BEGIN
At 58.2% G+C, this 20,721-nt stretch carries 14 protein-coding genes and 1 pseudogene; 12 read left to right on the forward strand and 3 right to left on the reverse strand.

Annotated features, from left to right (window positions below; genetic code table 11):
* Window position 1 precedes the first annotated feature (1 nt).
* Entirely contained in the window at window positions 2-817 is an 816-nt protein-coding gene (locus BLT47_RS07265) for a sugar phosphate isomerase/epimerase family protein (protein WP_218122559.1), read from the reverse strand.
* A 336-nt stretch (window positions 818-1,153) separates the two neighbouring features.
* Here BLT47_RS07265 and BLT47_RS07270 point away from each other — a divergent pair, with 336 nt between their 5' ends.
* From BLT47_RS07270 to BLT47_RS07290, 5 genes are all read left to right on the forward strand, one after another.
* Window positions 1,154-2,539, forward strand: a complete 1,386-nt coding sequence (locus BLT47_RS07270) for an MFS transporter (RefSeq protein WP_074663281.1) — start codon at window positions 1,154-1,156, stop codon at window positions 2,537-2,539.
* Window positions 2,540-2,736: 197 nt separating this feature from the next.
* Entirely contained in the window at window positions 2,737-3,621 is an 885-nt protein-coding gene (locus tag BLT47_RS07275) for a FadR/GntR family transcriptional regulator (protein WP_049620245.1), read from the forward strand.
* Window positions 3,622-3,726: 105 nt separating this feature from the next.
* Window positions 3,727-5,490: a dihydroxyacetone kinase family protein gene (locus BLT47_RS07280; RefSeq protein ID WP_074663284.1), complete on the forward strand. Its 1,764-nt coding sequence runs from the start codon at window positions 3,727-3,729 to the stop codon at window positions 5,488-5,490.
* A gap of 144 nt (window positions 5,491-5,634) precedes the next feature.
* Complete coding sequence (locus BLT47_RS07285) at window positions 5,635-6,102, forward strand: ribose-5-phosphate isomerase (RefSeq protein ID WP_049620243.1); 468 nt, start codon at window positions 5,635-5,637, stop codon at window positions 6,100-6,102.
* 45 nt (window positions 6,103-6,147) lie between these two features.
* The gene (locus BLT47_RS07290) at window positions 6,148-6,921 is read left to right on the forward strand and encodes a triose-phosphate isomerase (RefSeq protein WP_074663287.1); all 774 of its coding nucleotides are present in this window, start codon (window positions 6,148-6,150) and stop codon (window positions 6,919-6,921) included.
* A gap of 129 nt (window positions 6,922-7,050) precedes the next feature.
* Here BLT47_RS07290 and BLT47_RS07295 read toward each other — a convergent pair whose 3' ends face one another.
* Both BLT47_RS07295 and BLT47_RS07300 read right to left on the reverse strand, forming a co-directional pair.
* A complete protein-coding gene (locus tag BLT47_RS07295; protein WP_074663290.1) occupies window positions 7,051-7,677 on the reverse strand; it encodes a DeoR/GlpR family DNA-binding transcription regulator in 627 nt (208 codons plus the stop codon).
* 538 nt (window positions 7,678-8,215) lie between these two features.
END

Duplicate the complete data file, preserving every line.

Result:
At 58.2% G+C, this 20,721-nt stretch carries 14 protein-coding genes and 1 pseudogene; 12 read left to right on the forward strand and 3 right to left on the reverse strand.

Annotated features, from left to right (window positions below; genetic code table 11):
* Window position 1 precedes the first annotated feature (1 nt).
* Entirely contained in the window at window positions 2-817 is an 816-nt protein-coding gene (locus BLT47_RS07265) for a sugar phosphate isomerase/epimerase family protein (protein WP_218122559.1), read from the reverse strand.
* A 336-nt stretch (window positions 818-1,153) separates the two neighbouring features.
* Here BLT47_RS07265 and BLT47_RS07270 point away from each other — a divergent pair, with 336 nt between their 5' ends.
* From BLT47_RS07270 to BLT47_RS07290, 5 genes are all read left to right on the forward strand, one after another.
* Window positions 1,154-2,539, forward strand: a complete 1,386-nt coding sequence (locus BLT47_RS07270) for an MFS transporter (RefSeq protein WP_074663281.1) — start codon at window positions 1,154-1,156, stop codon at window positions 2,537-2,539.
* Window positions 2,540-2,736: 197 nt separating this feature from the next.
* Entirely contained in the window at window positions 2,737-3,621 is an 885-nt protein-coding gene (locus tag BLT47_RS07275) for a FadR/GntR family transcriptional regulator (protein WP_049620245.1), read from the forward strand.
* Window positions 3,622-3,726: 105 nt separating this feature from the next.
* Window positions 3,727-5,490: a dihydroxyacetone kinase family protein gene (locus BLT47_RS07280; RefSeq protein ID WP_074663284.1), complete on the forward strand. Its 1,764-nt coding sequence runs from the start codon at window positions 3,727-3,729 to the stop codon at window positions 5,488-5,490.
* A gap of 144 nt (window positions 5,491-5,634) precedes the next feature.
* Complete coding sequence (locus BLT47_RS07285) at window positions 5,635-6,102, forward strand: ribose-5-phosphate isomerase (RefSeq protein ID WP_049620243.1); 468 nt, start codon at window positions 5,635-5,637, stop codon at window positions 6,100-6,102.
* 45 nt (window positions 6,103-6,147) lie between these two features.
* The gene (locus BLT47_RS07290) at window positions 6,148-6,921 is read left to right on the forward strand and encodes a triose-phosphate isomerase (RefSeq protein WP_074663287.1); all 774 of its coding nucleotides are present in this window, start codon (window positions 6,148-6,150) and stop codon (window positions 6,919-6,921) included.
* A gap of 129 nt (window positions 6,922-7,050) precedes the next feature.
* Here BLT47_RS07290 and BLT47_RS07295 read toward each other — a convergent pair whose 3' ends face one another.
* Both BLT47_RS07295 and BLT47_RS07300 read right to left on the reverse strand, forming a co-directional pair.
* A complete protein-coding gene (locus tag BLT47_RS07295; protein WP_074663290.1) occupies window positions 7,051-7,677 on the reverse strand; it encodes a DeoR/GlpR family DNA-binding transcription regulator in 627 nt (208 codons plus the stop codon).
* 538 nt (window positions 7,678-8,215) lie between these two features.